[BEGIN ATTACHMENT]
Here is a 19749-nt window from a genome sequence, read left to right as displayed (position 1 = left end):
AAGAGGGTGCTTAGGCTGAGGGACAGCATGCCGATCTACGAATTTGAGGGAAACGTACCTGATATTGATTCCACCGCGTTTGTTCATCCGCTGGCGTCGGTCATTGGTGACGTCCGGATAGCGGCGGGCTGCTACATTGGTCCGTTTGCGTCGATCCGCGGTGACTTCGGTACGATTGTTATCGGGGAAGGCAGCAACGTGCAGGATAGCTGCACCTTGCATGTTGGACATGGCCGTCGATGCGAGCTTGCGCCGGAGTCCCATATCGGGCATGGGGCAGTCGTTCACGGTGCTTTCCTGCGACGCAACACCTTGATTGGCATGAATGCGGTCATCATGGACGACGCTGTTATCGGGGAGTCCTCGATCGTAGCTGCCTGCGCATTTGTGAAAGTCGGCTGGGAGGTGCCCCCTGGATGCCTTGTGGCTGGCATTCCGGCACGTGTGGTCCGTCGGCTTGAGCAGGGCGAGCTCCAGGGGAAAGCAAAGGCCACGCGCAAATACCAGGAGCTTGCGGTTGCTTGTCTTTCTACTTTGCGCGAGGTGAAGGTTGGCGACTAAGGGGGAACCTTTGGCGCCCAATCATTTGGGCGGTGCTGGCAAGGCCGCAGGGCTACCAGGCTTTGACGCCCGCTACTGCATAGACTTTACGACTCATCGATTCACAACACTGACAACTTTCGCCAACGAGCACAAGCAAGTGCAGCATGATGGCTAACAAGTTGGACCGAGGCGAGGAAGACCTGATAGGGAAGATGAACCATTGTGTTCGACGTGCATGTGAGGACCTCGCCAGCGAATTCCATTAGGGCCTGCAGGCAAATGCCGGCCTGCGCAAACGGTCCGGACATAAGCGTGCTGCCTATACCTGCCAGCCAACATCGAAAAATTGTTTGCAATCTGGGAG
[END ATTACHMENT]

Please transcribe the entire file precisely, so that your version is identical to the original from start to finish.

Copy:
Here is a 19749-nt window from a genome sequence, read left to right as displayed (position 1 = left end):
AAGAGGGTGCTTAGGCTGAGGGACAGCATGCCGATCTACGAATTTGAGGGAAACGTACCTGATATTGATTCCACCGCGTTTGTTCATCCGCTGGCGTCGGTCATTGGTGACGTCCGGATAGCGGCGGGCTGCTACATTGGTCCGTTTGCGTCGATCCGCGGTGACTTCGGTACGATTGTTATCGGGGAAGGCAGCAACGTGCAGGATAGCTGCACCTTGCATGTTGGACATGGCCGTCGATGCGAGCTTGCGCCGGAGTCCCATATCGGGCATGGGGCAGTCGTTCACGGTGCTTTCCTGCGACGCAACACCTTGATTGGCATGAATGCGGTCATCATGGACGACGCTGTTATCGGGGAGTCCTCGATCGTAGCTGCCTGCGCATTTGTGAAAGTCGGCTGGGAGGTGCCCCCTGGATGCCTTGTGGCTGGCATTCCGGCACGTGTGGTCCGTCGGCTTGAGCAGGGCGAGCTCCAGGGGAAAGCAAAGGCCACGCGCAAATACCAGGAGCTTGCGGTTGCTTGTCTTTCTACTTTGCGCGAGGTGAAGGTTGGCGACTAAGGGGGAACCTTTGGCGCCCAATCATTTGGGCGGTGCTGGCAAGGCCGCAGGGCTACCAGGCTTTGACGCCCGCTACTGCATAGACTTTACGACTCATCGATTCACAACACTGACAACTTTCGCCAACGAGCACAAGCAAGTGCAGCATGATGGCTAACAAGTTGGACCGAGGCGAGGAAGACCTGATAGGGAAGATGAACCATTGTGTTCGACGTGCATGTGAGGACCTCGCCAGCGAATTCCATTAGGGCCTGCAGGCAAATGCCGGCCTGCGCAAACGGTCCGGACATAAGCGTGCTGCCTATACCTGCCAGCCAACATCGAAAAATTGTTTGCAATCTGGGAG